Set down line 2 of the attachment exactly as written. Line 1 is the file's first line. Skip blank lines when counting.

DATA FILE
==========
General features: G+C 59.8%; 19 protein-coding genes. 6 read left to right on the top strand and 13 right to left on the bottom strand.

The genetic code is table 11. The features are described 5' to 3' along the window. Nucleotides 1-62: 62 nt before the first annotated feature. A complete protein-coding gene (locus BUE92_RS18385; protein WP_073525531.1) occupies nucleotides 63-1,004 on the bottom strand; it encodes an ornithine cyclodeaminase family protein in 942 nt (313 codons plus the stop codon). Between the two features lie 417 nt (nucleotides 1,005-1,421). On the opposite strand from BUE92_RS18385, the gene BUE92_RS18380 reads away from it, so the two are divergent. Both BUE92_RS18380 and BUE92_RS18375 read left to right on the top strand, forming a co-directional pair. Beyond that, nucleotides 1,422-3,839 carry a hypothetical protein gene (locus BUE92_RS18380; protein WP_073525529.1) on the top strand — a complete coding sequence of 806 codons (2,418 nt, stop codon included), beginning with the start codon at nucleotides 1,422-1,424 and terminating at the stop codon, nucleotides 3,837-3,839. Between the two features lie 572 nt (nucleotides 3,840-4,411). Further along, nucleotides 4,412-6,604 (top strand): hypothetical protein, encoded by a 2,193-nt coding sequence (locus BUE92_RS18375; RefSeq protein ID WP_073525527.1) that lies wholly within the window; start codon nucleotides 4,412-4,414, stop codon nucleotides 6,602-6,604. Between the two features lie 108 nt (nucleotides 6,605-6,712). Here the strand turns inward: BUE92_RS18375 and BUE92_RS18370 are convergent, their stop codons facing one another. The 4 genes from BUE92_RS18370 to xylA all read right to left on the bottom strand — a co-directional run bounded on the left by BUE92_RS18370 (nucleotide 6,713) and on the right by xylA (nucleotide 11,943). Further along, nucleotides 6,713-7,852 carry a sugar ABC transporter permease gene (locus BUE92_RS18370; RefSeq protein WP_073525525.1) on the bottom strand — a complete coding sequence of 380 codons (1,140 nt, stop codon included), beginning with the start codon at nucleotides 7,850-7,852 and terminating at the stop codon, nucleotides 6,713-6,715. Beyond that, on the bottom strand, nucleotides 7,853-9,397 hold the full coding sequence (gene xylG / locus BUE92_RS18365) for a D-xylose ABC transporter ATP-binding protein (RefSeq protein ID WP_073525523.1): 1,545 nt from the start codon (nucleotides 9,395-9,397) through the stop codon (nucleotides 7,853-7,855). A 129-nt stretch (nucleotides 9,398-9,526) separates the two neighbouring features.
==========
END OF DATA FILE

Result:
The genetic code is table 11. The features are described 5' to 3' along the window. Nucleotides 1-62: 62 nt before the first annotated feature. A complete protein-coding gene (locus BUE92_RS18385; protein WP_073525531.1) occupies nucleotides 63-1,004 on the bottom strand; it encodes an ornithine cyclodeaminase family protein in 942 nt (313 codons plus the stop codon). Between the two features lie 417 nt (nucleotides 1,005-1,421). On the opposite strand from BUE92_RS18385, the gene BUE92_RS18380 reads away from it, so the two are divergent. Both BUE92_RS18380 and BUE92_RS18375 read left to right on the top strand, forming a co-directional pair. Beyond that, nucleotides 1,422-3,839 carry a hypothetical protein gene (locus BUE92_RS18380; protein WP_073525529.1) on the top strand — a complete coding sequence of 806 codons (2,418 nt, stop codon included), beginning with the start codon at nucleotides 1,422-1,424 and terminating at the stop codon, nucleotides 3,837-3,839. Between the two features lie 572 nt (nucleotides 3,840-4,411). Further along, nucleotides 4,412-6,604 (top strand): hypothetical protein, encoded by a 2,193-nt coding sequence (locus BUE92_RS18375; RefSeq protein ID WP_073525527.1) that lies wholly within the window; start codon nucleotides 4,412-4,414, stop codon nucleotides 6,602-6,604. Between the two features lie 108 nt (nucleotides 6,605-6,712). Here the strand turns inward: BUE92_RS18375 and BUE92_RS18370 are convergent, their stop codons facing one another. The 4 genes from BUE92_RS18370 to xylA all read right to left on the bottom strand — a co-directional run bounded on the left by BUE92_RS18370 (nucleotide 6,713) and on the right by xylA (nucleotide 11,943). Further along, nucleotides 6,713-7,852 carry a sugar ABC transporter permease gene (locus BUE92_RS18370; RefSeq protein WP_073525525.1) on the bottom strand — a complete coding sequence of 380 codons (1,140 nt, stop codon included), beginning with the start codon at nucleotides 7,850-7,852 and terminating at the stop codon, nucleotides 6,713-6,715. Beyond that, on the bottom strand, nucleotides 7,853-9,397 hold the full coding sequence (gene xylG / locus BUE92_RS18365) for a D-xylose ABC transporter ATP-binding protein (RefSeq protein ID WP_073525523.1): 1,545 nt from the start codon (nucleotides 9,395-9,397) through the stop codon (nucleotides 7,853-7,855). A 129-nt stretch (nucleotides 9,398-9,526) separates the two neighbouring features.